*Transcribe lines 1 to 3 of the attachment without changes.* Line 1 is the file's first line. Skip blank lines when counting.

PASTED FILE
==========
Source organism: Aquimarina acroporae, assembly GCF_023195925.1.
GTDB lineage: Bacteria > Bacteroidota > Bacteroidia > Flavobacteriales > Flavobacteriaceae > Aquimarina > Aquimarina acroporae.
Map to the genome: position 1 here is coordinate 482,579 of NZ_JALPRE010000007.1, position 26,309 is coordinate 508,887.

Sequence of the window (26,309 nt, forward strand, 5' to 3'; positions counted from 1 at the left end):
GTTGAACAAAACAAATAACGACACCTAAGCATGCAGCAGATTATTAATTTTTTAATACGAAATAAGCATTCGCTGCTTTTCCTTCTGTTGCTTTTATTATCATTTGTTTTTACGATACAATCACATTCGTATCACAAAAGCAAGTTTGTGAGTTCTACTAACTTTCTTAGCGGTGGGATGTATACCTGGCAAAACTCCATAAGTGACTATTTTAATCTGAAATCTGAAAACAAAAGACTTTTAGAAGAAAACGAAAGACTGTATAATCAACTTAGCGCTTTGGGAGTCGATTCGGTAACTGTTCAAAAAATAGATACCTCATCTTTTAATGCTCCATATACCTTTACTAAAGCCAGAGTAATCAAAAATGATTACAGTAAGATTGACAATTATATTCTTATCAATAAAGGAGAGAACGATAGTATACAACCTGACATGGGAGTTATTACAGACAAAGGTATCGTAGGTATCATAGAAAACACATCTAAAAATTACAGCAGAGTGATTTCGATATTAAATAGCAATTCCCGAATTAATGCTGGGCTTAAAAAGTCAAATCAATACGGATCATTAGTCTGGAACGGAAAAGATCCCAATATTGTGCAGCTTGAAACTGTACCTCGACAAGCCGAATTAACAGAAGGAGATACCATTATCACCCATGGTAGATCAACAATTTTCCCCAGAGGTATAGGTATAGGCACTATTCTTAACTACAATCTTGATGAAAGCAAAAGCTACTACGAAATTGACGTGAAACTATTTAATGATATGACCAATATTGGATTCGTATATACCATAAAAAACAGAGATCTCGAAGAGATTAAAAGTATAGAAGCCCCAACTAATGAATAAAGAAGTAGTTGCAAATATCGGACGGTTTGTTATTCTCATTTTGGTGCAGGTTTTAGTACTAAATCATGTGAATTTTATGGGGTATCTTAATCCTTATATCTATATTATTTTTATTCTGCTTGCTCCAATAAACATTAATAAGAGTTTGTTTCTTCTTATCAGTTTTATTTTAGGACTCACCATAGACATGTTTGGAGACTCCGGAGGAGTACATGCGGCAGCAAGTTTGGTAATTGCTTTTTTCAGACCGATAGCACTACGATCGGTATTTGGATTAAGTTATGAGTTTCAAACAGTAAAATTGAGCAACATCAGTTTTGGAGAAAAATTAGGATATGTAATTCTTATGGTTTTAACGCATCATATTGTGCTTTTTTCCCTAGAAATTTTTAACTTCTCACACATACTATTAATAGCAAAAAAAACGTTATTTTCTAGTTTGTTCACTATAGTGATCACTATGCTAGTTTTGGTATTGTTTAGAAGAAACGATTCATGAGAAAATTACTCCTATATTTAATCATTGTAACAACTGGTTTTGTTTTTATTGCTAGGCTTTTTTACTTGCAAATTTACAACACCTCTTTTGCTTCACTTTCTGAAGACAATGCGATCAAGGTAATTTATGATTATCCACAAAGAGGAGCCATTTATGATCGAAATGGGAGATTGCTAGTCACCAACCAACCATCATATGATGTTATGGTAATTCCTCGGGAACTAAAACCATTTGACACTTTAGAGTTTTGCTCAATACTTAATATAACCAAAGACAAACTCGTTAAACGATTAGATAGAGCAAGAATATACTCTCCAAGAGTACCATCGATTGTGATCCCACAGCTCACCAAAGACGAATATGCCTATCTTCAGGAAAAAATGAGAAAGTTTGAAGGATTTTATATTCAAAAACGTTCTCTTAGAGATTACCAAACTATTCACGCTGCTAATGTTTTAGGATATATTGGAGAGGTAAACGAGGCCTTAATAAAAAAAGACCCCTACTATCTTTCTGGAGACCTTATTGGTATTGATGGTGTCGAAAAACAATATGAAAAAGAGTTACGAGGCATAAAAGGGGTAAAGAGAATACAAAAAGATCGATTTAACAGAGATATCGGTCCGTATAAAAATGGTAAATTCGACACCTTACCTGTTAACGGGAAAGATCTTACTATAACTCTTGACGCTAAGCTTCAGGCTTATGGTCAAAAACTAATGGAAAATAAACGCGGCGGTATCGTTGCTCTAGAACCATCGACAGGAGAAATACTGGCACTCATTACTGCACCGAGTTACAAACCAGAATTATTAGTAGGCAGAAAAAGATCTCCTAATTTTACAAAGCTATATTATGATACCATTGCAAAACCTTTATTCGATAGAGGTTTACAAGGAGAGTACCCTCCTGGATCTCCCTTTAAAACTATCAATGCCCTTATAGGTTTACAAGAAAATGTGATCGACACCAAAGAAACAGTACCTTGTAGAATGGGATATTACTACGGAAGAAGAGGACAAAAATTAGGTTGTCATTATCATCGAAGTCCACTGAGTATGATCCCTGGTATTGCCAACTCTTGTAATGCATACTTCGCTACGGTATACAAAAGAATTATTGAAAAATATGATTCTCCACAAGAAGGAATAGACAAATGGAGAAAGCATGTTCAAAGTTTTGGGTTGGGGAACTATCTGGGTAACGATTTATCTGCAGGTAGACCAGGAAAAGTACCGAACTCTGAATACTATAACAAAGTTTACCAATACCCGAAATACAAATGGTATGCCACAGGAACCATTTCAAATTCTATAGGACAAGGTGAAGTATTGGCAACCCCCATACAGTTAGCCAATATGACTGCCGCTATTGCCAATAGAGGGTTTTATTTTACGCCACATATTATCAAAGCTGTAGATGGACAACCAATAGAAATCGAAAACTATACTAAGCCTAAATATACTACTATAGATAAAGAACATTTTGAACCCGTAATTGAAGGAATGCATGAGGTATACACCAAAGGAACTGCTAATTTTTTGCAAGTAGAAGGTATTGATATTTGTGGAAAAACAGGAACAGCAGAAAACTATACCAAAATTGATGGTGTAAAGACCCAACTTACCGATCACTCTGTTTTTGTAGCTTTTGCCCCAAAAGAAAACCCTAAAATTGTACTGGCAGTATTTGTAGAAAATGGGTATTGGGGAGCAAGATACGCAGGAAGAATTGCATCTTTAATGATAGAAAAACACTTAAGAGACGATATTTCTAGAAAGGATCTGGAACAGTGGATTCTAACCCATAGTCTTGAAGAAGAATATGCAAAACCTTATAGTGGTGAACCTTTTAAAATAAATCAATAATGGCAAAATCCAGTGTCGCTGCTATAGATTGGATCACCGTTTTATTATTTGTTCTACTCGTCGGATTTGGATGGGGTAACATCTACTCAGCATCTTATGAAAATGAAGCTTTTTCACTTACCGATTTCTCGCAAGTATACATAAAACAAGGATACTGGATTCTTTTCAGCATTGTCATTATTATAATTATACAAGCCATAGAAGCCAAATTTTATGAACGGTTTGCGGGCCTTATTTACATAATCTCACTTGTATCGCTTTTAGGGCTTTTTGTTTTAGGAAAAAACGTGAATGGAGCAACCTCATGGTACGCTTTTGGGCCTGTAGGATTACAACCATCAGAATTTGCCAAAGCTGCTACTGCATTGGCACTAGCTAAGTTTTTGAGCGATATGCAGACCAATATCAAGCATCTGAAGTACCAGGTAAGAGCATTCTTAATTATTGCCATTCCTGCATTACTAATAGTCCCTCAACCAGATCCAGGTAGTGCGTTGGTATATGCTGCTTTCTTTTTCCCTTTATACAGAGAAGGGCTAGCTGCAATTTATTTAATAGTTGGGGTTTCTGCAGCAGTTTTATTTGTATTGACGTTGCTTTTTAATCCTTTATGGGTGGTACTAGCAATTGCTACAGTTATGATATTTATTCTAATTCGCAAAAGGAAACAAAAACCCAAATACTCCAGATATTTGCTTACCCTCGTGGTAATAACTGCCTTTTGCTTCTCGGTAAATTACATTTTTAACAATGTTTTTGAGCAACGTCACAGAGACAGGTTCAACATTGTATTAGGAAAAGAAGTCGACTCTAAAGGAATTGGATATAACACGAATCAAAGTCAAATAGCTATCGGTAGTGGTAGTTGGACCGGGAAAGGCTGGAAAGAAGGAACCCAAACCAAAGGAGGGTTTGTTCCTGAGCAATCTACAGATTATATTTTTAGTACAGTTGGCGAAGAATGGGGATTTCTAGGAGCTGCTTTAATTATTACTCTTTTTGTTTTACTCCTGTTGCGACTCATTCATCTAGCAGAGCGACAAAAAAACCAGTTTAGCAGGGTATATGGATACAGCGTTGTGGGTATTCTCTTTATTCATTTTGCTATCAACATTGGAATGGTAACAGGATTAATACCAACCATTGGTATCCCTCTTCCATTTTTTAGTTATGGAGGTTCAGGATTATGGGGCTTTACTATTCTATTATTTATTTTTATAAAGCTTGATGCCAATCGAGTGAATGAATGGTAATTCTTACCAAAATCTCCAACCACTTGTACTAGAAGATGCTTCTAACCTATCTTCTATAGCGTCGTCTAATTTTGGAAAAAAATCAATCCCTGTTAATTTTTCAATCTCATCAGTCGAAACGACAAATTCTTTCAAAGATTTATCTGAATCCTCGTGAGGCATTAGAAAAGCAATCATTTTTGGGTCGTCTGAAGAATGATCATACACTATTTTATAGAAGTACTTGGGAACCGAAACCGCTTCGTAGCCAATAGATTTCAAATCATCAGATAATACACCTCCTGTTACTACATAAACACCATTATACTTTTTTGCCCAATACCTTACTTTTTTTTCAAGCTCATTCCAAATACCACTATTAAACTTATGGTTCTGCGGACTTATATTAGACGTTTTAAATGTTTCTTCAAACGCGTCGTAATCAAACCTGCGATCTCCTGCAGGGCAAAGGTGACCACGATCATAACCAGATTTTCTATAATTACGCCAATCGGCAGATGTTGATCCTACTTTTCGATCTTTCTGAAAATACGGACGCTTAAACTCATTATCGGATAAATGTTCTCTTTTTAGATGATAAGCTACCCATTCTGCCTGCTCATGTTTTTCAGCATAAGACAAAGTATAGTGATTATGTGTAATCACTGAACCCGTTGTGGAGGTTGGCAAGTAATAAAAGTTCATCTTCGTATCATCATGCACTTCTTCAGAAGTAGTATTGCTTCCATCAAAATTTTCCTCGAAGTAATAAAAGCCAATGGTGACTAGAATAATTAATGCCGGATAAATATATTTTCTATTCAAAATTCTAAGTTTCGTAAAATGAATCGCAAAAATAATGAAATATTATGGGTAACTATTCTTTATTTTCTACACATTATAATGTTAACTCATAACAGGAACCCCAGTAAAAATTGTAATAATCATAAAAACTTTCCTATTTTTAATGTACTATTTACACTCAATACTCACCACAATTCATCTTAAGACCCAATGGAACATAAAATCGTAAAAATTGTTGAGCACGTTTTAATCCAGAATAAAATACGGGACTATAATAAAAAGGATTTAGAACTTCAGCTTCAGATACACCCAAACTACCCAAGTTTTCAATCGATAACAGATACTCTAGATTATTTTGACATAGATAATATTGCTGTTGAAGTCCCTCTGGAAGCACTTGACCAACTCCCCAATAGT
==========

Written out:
Source organism: Aquimarina acroporae, assembly GCF_023195925.1.
GTDB lineage: Bacteria > Bacteroidota > Bacteroidia > Flavobacteriales > Flavobacteriaceae > Aquimarina > Aquimarina acroporae.
Map to the genome: position 1 here is coordinate 482,579 of NZ_JALPRE010000007.1, position 26,309 is coordinate 508,887.